Chetco Bar Fire: 'Every bit of rain helps'
BROOKINGS, Ore. -- There is a community meeting planned for Sunday, September 10, at 6 p.m. at Cave Junction High School. People are encouraged to attend to receive an update on Chetco Bar Fire activity and to talk to fire managers about their strategies and effort.
Thursday was wet across much of the Chetco East Zone Fire. After numerous, sometimes intense, showers, some places had received 1/4 to 1/2 inch of precipitation. Some sites even received a full inch of rain.
"Will this help the fires?" was a frequent, hopeful question voiced by community members.
"Every bit of rain helps," said Operations Section Chief Pat Halford. "It temporarily raises the humidity, dampens the fuels, reduces fire activity and slows fire growth."
However, the rains were not evenly distributed and, especially in thick brush and under a forest canopy and large dead logs, the rain didn't penetrate or wasn't sufficient to make a difference. The fine fuels will dry out quickly as weather begins to warm again. Firefighters will be taking advantage of this respite to continue their work. They will be attentive to the locations where more active fire potential still exists and the time it will return. Weather will dry out, heat up, and become more windy from Saturday to Monday.
Unfortunately, officials said, lightning associated with the rain diverted some of the firefighting equipment and resources to high priority initial attack work. For example, three new fires on the Wild Rivers Ranger District required suppression. Two were controlled at 1/10 acre, but the third (2 acres) was lined and will continue to be worked today. We can't control lightning, but everyone should continue to be careful with fire and their vehicles in order to prevent new fires from starting, they said.
Friday's work includes finishing almost all the structure protection planned along the Illinois River Road's Level 3 "Go!" Evacuation Notification corridor. The roof at the Store Gulch Guard Station became too slippery for firefighters applying the last pieces of protective foil fabric, so that work remains. The communication sites at Eight Dollar Mountain and Fiddler Mountain will be further assessed for their protection needs today.
Biscuit Fire containment dozer lines from the California border to Squaw Mountain (about 4 1/2 miles west of Hayes Hill) have almost fully received at least one pass of a dozer, which is being followed by fallers removing snags and five 20-person hand crews brushing and cleaning remaining flammable materials away. There's a rocky area above the headwaters of Parker Creek that will be evaluated to see whether it's adequately prepared to block fire. As these projects are completed, containment line re-opening work will be extended to the North.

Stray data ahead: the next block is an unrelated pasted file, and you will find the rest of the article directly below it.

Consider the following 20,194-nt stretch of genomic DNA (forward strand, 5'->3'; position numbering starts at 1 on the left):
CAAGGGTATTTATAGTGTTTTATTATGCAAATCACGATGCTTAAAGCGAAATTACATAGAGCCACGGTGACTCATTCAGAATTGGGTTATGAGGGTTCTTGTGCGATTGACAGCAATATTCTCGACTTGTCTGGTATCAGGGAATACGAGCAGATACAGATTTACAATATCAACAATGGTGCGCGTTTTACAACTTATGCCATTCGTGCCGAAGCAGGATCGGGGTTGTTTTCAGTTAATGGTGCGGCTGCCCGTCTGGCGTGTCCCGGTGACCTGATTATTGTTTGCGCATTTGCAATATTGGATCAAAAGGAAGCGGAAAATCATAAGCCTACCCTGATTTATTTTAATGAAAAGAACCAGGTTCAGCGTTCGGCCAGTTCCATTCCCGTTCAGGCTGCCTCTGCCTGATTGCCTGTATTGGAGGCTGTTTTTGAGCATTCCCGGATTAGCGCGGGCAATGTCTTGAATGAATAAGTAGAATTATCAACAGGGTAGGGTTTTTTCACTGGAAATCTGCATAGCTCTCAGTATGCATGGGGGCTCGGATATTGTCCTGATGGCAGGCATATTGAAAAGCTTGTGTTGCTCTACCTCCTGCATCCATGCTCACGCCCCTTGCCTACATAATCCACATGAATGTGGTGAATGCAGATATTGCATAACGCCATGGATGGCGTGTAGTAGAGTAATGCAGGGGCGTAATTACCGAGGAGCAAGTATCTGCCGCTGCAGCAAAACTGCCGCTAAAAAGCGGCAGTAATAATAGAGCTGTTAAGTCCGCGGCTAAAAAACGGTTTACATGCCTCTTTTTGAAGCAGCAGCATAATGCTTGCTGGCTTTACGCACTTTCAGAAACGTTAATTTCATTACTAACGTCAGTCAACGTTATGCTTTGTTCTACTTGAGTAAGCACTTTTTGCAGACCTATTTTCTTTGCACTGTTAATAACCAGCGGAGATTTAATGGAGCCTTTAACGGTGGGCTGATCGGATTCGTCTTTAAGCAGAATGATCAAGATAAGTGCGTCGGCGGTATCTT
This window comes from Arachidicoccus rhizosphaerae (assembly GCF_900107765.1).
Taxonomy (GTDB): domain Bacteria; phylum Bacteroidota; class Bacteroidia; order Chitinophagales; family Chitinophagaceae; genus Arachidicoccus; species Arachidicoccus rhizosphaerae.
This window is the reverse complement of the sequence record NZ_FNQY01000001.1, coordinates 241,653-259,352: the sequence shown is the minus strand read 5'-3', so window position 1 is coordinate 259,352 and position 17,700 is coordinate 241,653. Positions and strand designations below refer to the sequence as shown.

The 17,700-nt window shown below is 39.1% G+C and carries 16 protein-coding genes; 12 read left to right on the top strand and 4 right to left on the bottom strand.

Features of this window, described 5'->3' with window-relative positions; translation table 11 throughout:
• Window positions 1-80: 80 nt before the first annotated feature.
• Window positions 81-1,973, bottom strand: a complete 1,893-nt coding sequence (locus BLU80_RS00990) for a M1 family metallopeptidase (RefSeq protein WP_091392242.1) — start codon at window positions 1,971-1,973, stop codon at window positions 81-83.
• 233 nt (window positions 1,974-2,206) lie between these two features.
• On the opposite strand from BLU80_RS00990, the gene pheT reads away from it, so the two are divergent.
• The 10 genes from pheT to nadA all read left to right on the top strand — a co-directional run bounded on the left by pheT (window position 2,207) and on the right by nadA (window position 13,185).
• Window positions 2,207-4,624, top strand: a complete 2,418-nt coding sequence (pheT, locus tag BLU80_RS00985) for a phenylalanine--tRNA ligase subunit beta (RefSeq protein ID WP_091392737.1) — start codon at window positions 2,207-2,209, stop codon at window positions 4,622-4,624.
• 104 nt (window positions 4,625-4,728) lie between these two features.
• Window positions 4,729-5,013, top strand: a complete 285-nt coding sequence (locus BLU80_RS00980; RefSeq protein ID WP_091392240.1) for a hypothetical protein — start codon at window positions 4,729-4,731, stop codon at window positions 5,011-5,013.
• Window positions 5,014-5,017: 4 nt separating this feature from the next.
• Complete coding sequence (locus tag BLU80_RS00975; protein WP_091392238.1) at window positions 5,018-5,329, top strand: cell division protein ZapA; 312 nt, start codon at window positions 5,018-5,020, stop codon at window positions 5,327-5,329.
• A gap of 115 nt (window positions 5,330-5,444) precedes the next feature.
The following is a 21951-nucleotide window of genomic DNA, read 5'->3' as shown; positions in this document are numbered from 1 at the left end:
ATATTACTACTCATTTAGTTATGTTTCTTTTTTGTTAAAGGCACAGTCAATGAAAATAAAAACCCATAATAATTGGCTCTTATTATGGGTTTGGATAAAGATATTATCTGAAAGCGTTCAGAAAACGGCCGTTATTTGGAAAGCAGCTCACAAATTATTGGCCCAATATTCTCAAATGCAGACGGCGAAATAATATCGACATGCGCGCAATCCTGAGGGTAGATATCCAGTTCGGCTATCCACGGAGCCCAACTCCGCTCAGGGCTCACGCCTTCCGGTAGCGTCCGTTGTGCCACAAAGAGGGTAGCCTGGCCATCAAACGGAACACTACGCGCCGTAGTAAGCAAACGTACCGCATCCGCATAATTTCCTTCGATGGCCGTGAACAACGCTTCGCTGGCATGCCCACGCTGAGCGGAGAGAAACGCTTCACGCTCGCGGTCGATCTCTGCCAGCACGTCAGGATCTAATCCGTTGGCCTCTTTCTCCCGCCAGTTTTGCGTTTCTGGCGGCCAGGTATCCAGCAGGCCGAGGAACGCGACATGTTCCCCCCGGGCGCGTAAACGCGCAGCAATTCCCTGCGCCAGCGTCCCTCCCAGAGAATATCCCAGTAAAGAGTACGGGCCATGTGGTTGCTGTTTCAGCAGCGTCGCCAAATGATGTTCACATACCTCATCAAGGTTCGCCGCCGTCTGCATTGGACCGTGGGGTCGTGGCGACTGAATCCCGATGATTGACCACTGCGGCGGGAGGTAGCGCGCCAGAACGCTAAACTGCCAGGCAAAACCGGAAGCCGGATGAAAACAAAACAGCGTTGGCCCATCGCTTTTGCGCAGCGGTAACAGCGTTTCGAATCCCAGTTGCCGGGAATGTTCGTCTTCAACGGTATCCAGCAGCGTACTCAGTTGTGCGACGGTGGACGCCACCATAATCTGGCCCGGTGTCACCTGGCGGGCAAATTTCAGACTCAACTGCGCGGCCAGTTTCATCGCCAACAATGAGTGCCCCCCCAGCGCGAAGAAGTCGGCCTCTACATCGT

As containment lines are completed and fire behavior moderates, more direct fireline routes will be sought, from safe anchor points, closer to the areas that are currently burning.
Fire Size: The entire Chetco Bar Fire is about 177,301 acres. No infrared flight was completed last night, but the fire was not actively spreading. It is approximately 8 miles from private land outside the National Forest boundary and communities in Josephine County, east of the fire.
Smoke: Heavy smoke has affected many parts of Josephine County for many days. The rain removed some of the particulates, improving smoke levels one to two categories, such as from "unhealthy" to "unhealthy for sensitive groups" or even to "moderate." Today's smoke level in Grants Pass is forecast as "moderate" indicating that people with asthma, respiratory infection, diabetes, lung or heart disease, or have had a stroke should limit outdoor activities or do activities that take less effort, such as walking instead of running. Public information about forest fires and smoke conditions is available at http://oregonsmoke.blogspot.com.
Closures and Restrictions: Many areas and activities are closed or restricted due to current and expected fire activity and hazard. More details are available on https://inciweb.nwcg.gov/incident/closures/5385/. The BLM has closed its trailhead at Eight Dollar Mountain.
In Josephine County, a Level 1 "Ready" Evacuation Notification affects private and BLM land on the west side of Hwy 199 from Hayes Hill to the California border. This action is intended to raise awareness of fire in the vicinity and get people thinking about necessary steps they would take if asked to evacuate. About ten miles along the Illinois River Road from the National Forest boundary located two miles west of Selma to Oak Flat is under Level 3 "Go" Evacuation Notification. Residents were advised to leave this area and it is closed to everyone except firefighting personnel. People can view maps of the current Evacuation Notification areas at http://arcg.is/2vWQ2N. By typing their address into the dark blue line, they can see where their home is located in relation to the current Evacuation warnings.